Institut für Iranistik / Institute of Iranian Studies Österreichische Akademie der Wissenschaften
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Österreichrelevante Iranforschung
Persian Art in a South-East European Context
Projektleitung: Dr. MMag. Iván Szántó
Introduction and objective

The current project partly grows out from and builds on an earlier project of the Institute, entitled Islamische Kunstobjekte in Wiener Sammlungen.  With the Viennese (and, as a whole, Austrian) material serving as a point of reference and backdrop for further reseaerch, the present project aims to broaden the geographical scope and investigate art and archaeological institutes  of Central and South-Eastern Europe with respect to past and present holdings of Iranian art. While Islamic art in general is discussed in the project, the focus has been set on Persian artworks, in order to keep the material within the field of Iranian studies. The primary objective is to locate, identify, catalogue and analyze the objects in the area of the former Kingdom of Hungary, for which a thorough understanding of the Austrian material is a prerequisite, due to the many overlaps in the collections and the tortuous history of a number of items.  In the longer term, the horizon is further broadened to include Croatia, Serbia, Romania, Bosnia-Herzegovina, and Bulgaria as well. The investigations show that Persian art was collected in the later Austro-Hungarian Empire and displayed specifically for the reinvention of Bosnian art. It is hoped that the series of publications that will emerge over the course of the research might enhance our understanding of the commercial, diplomatic and artistic contacts between these regions and Iran, while also creating a systematic framework for numerous hitherto unnoticed examples of Persian art.

Main areas of research
  • Safavid Art in Hungary
  • Qajar Art in Hungary
  • Persian Manuscripts in Hungarian Collections
  • Persian Art in Romania
  • Iranian Metalwork in South-East European Collections
  • Iranian Ceramics in South-East European Collections
  • Iranian Carpets and textiles South-East European Collections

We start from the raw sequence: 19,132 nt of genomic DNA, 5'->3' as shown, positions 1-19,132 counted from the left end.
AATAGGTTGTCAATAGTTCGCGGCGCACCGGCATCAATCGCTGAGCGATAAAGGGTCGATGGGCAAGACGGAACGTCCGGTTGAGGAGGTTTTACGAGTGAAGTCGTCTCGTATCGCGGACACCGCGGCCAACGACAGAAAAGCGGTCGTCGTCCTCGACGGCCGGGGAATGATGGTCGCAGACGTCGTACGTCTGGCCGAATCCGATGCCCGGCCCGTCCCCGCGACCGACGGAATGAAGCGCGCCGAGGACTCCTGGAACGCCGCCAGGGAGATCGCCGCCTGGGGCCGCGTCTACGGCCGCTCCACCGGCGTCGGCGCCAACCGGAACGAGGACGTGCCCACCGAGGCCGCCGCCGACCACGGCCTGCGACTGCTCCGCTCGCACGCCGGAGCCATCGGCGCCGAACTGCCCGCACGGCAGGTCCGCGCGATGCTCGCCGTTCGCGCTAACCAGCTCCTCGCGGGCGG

Hungarian Partner Institutions
  • Ferenc Hopp Museum of Eastern-Asiatic Arts, Budapest
  • Museum of Applied Arts, Budapest
  • Eötvös Loránd University, Department of Iranian Studies
Austrian Partner Institution
  • Österreichisches Museum für angewandte Kunst / Gegenwartskunst
Working Contacts
  • Hungarian National Museum, Budapest
  • Hungarian Academy of Sciences, Oriental Collection
  • Museum of Ethnography, Budapest
  • Déri Museum, Debrecen
  • National Museum of Art of Romania, Bucharest
  • Regional Museum, Sarajevo

Publications, exhibitions, and presentations related to the project (selection)

2009   Iván Szántó: Safavid Art and Hungary. The Esterházy Appliqué in Context (Piliscsaba: Avicenna, 2010)
2010   Iván Szántó – Béla Kelényi: Artisans at the Crossroads. Persian Arts of the Qajar Period, 1796-1925. Catalogue. Budapest: Museum of Applied Arts, 2010.
2011   Artisans at the Crossroads. Persian Arts of the Qajar Period, 1796-1925. Exhibition in the Museum of Applied Arts, Budapest, 28 01, 2011  - 18 09, 2011.
2010   Iván Szántó: Allahverdi Afshar, Court Painter of Abbas Mirza. Paper read at “At the Gates of Modernism. Qajar Iran in the Nineteenth Century”, Eötvös Loránd University, Department of Iranian Studies, Budapest, 15 October, 2010.
2011   Iván Szántó: The Art Patronage of Abbas Mirza: New Material from Hungary. Paper read at “Princes and Courtiers in Qajar Persia”, International Society of Qajar Studies (IQSA), International Institute for Social History, Amsterdam – Leiden, 3-4 June, 2011.

Sub-project: The Shaping of Persian Art. Collections and Interpretations of the Art of Iran and Central Asia in the late 19th and early 20th Centuries

This publication project brings together Iranian and Central Asian art experts from both museums and university spheres, intending to offer a novel insight into the art history of these regions. While the impact of the Persian style is undeniably reflected in many aspects of the art and architecture of Central Asia, this Perso-Central Asian connection is more likely to have been initiated by the movement of collecting and interpreting the art and material culture of the Iranian world during the late 19th and early 20th century. This defined the characteristics of how Iranian/Central Asian art should be viewed and displayed at museums and how these subjects should be researched in academia.Through the re-thinking of the process of establishing ‘Persian’ art in various scholarly circles, it is hoped that this volume provides a better understanding of the true nature of art traditions that developed in Iran and Central Asia throughout the ages. The project is coordinated and the volume edited by Yuka Kadoi (Art Institute of Chicago) and Iván Szántó. The participants represent institutions in Edinburgh, Munich, Vienna, Budapest, Warsaw, Bucharest, Doha, and Dushanbe.

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  zuletzt geändert am: 19.11.2013